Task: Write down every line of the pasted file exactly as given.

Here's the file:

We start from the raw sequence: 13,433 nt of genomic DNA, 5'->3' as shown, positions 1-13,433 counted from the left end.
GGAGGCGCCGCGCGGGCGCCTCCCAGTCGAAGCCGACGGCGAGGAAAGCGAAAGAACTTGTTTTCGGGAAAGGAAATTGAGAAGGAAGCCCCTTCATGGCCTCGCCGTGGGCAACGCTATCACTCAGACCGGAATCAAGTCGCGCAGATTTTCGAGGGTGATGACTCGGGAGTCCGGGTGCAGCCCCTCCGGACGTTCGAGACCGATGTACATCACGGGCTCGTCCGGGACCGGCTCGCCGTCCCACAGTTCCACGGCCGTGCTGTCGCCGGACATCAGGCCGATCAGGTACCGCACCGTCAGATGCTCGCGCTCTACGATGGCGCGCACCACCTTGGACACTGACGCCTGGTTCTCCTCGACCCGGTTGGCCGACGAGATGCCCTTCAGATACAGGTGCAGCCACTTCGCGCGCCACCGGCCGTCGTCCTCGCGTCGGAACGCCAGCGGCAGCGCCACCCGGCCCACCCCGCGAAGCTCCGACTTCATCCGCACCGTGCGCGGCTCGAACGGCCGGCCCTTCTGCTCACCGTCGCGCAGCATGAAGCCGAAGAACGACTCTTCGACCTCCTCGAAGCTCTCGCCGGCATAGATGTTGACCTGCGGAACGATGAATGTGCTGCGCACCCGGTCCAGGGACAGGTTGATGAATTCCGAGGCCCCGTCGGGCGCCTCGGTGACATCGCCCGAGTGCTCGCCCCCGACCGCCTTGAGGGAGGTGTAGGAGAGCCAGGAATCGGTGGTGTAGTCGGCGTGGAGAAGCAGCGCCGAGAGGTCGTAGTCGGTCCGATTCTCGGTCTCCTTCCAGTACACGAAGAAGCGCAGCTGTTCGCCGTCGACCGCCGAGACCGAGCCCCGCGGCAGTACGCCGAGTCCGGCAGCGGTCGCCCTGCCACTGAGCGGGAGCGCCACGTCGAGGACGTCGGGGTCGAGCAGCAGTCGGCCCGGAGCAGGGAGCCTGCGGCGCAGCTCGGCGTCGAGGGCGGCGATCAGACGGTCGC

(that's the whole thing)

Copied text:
We start from the raw sequence: 13,433 nt of genomic DNA, 5'->3' as shown, positions 1-13,433 counted from the left end.
GGAGGCGCCGCGCGGGCGCCTCCCAGTCGAAGCCGACGGCGAGGAAAGCGAAAGAACTTGTTTTCGGGAAAGGAAATTGAGAAGGAAGCCCCTTCATGGCCTCGCCGTGGGCAACGCTATCACTCAGACCGGAATCAAGTCGCGCAGATTTTCGAGGGTGATGACTCGGGAGTCCGGGTGCAGCCCCTCCGGACGTTCGAGACCGATGTACATCACGGGCTCGTCCGGGACCGGCTCGCCGTCCCACAGTTCCACGGCCGTGCTGTCGCCGGACATCAGGCCGATCAGGTACCGCACCGTCAGATGCTCGCGCTCTACGATGGCGCGCACCACCTTGGACACTGACGCCTGGTTCTCCTCGACCCGGTTGGCCGACGAGATGCCCTTCAGATACAGGTGCAGCCACTTCGCGCGCCACCGGCCGTCGTCCTCGCGTCGGAACGCCAGCGGCAGCGCCACCCGGCCCACCCCGCGAAGCTCCGACTTCATCCGCACCGTGCGCGGCTCGAACGGCCGGCCCTTCTGCTCACCGTCGCGCAGCATGAAGCCGAAGAACGACTCTTCGACCTCCTCGAAGCTCTCGCCGGCATAGATGTTGACCTGCGGAACGATGAATGTGCTGCGCACCCGGTCCAGGGACAGGTTGATGAATTCCGAGGCCCCGTCGGGCGCCTCGGTGACATCGCCCGAGTGCTCGCCCCCGACCGCCTTGAGGGAGGTGTAGGAGAGCCAGGAATCGGTGGTGTAGTCGGCGTGGAGAAGCAGCGCCGAGAGGTCGTAGTCGGTCCGATTCTCGGTCTCCTTCCAGTACACGAAGAAGCGCAGCTGTTCGCCGTCGACCGCCGAGACCGAGCCCCGCGGCAGTACGCCGAGTCCGGCAGCGGTCGCCCTGCCACTGAGCGGGAGCGCCACGTCGAGGACGTCGGGGTCGAGCAGCAGTCGGCCCGGAGCAGGGAGCCTGCGGCGCAGCTCGGCGTCGAGGGCGGCGATCAGACGGTCGC